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Ryan Mallett Is Refining Touch And Accuracy In QB Battle

There has never been any doubt about Ryan Mallett's arm strength, and now he is working hard to develop better touch on his passes. See what he and Bill O'Brien said about his focused efforts to improve as an NFL quarterback.

"Intermediate distance...reducing power by acquired...and...BOOM!"
"Intermediate distance...reducing power by acquired...and...BOOM!"
Matthew Emmons-USA TODAY Sports

The quarterback battle continues between Brian Hoyer and Ryan Mallett to determine who will be the starting signal-caller of the Houston Texans for the start of the 2015 NFL season.  We have all seen the power and velocity of Mallett's throws.  Accuracy has been the primary criticism of his relatively limited performances in games and as reported from some practices.  Mallett has apparently been focused on reigning that power in to help improve his accuracy, and also to provide a more catch-able ball for receivers.

Tania Ganguli published this article highlighting the ongoing development of Ryan Mallett's passing technique.

Mallett is now competing to be the Texans' starting quarterback against Brian Hoyer, who was Cleveland's starting quarterback for most of last season. Touch is a skill Texans coach Bill O'Brien has seen Mallett work on since 2011 when O'Brien was the Patriots' offensive coordinator and Mallett was a New England rookie quarterback. Touch is one of the many skills of a quarterback that matters to O’Brien -- but it fits into the category of adjustable physical skills.

"He would throw the 20 yard in cut just like he would throw the checkdown … they were both like 90 miles an hour," O'Brien said. "Now when he drops it down to the back, it’s a catchable ball. I think it has to do with footwork and repetition."

His coaches taught him to take some velocity off the ball by throwing on his toes to reduce his arm's power. Mallett practiced throwing to managers and others who weren't professional receivers.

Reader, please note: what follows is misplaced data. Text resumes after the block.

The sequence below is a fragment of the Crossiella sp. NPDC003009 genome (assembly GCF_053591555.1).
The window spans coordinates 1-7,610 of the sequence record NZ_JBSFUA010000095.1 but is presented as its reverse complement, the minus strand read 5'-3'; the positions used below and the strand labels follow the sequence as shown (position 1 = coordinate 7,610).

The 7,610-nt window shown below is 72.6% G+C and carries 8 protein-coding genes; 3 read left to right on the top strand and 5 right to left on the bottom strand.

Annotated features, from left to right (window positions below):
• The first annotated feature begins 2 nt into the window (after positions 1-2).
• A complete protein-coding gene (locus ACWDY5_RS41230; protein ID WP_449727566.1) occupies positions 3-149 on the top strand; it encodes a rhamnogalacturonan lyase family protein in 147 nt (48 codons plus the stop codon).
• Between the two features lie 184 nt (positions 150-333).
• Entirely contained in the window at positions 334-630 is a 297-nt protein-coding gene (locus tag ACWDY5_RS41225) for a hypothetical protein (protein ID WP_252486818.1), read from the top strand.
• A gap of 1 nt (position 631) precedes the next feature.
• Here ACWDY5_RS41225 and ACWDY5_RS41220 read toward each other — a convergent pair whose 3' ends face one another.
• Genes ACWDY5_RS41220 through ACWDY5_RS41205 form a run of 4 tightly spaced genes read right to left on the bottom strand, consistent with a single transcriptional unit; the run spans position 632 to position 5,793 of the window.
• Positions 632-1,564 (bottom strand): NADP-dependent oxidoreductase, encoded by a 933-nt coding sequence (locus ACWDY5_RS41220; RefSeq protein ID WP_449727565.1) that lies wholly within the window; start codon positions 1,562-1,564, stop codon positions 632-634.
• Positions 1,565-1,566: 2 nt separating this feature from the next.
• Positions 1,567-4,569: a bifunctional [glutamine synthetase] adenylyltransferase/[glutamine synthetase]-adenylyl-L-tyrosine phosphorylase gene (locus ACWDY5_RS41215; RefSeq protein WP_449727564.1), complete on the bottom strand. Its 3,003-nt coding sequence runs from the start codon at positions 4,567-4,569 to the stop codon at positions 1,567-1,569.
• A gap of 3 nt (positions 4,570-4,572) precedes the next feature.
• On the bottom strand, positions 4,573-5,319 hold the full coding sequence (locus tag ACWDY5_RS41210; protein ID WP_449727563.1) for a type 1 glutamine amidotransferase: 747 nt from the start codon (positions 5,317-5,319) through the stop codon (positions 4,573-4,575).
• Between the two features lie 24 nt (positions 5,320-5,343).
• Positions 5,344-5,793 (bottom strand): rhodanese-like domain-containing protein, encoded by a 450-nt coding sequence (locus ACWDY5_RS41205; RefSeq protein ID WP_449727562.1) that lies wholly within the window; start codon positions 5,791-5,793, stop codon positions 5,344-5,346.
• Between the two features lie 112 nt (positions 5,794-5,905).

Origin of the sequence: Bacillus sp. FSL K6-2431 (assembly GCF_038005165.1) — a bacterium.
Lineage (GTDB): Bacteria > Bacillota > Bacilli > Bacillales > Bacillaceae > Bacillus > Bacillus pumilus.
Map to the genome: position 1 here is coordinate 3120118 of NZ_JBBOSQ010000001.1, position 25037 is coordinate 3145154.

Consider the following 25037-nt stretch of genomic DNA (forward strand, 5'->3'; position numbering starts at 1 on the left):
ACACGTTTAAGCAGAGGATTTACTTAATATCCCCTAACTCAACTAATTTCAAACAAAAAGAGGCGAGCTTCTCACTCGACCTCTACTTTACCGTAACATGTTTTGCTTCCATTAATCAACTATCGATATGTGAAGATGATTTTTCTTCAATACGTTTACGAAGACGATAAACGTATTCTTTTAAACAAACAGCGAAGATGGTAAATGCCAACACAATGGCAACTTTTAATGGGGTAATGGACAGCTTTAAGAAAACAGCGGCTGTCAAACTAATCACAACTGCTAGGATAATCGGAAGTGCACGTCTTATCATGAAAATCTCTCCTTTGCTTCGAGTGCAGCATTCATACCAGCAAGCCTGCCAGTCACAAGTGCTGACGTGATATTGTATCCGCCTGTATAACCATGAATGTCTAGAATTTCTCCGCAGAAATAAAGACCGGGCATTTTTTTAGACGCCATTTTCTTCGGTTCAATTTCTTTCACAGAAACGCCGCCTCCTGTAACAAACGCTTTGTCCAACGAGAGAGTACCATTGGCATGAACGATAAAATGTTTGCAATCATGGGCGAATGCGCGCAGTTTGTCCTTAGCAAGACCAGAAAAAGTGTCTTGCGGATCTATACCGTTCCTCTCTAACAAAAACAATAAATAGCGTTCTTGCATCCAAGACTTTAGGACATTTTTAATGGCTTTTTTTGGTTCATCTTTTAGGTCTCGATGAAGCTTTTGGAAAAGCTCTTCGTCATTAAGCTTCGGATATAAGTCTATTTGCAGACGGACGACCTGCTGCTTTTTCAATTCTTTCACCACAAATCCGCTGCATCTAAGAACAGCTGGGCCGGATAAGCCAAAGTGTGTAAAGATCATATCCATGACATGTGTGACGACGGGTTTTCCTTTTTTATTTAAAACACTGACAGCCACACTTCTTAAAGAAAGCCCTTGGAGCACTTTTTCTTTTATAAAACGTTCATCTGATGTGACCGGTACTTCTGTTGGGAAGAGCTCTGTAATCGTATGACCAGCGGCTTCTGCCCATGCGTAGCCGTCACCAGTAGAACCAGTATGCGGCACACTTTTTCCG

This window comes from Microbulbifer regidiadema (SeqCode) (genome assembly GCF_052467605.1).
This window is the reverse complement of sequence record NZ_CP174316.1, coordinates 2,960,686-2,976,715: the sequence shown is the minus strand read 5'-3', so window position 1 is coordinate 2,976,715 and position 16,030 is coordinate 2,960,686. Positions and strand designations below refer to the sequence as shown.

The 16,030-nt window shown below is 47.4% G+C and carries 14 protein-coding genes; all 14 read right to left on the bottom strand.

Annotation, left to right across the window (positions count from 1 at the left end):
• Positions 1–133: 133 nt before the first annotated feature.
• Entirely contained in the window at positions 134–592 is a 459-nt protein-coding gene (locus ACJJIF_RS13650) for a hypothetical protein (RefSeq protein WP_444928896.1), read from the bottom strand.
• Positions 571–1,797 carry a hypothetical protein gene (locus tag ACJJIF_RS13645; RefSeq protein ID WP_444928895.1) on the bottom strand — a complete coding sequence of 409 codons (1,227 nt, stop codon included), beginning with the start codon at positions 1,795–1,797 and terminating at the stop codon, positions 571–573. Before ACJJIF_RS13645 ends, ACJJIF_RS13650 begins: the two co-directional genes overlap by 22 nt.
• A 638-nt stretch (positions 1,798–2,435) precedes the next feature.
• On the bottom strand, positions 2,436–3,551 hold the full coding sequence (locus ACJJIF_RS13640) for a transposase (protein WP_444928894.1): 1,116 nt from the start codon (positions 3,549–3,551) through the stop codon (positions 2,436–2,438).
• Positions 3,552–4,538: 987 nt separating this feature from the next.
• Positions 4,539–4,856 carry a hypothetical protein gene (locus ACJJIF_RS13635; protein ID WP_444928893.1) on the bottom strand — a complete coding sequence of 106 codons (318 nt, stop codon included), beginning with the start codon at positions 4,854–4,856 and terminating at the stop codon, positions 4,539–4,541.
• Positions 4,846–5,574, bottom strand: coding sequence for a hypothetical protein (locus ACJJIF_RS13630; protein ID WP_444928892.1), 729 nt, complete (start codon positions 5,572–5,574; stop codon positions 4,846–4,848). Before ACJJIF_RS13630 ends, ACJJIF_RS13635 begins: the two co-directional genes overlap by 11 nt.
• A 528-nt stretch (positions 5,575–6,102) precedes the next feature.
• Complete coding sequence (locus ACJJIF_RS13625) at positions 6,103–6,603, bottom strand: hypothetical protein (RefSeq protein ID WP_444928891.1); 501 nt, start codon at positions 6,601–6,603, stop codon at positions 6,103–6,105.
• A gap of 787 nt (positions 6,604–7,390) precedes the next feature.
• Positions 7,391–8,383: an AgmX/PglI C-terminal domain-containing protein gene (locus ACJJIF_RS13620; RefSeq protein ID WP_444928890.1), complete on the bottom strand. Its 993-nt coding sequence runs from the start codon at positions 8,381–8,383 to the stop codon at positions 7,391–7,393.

"If they can catch it, I know my guys can catch it," Mallett said. "It’s just about a feel of the ball and how you release it. … Just gotta know when to use the fastball and when to use the changeup."

The reps with professional receivers were and are critical, too. Developing a better understanding of each receiver helps him better understand how to throw to each.

"A lot of times I try to get it there as fast as I can, but I don’t need to," Mallett said. "I’ve worked a lot on that. Just reps an reps and more reps. The older you get the more you understand when you need to throw it hard, when you need to throw it soft, who you need to throw it soft too, who can catch it, who can’t, all that stuff."

"The quarterbacks can make the receivers better in a lot of ways," O'Brien said. "Post practice work, pre-practice work, what they do between the end of this minicamp and when training camp starts. I think once practice starts, 11-on-11, 7-on-7, it’s being accurate with the ball. Giving them a good ball to catch and putting it where they want it but also I think when the receivers and tight ends and backs, when they go out there and make tough catches for the quarterback, that creates trust."

If Mallett can achieve the necessary "touch" combined with his strong arm, he certainly may push himself into the starting role in just a few weeks when training camp gets underway.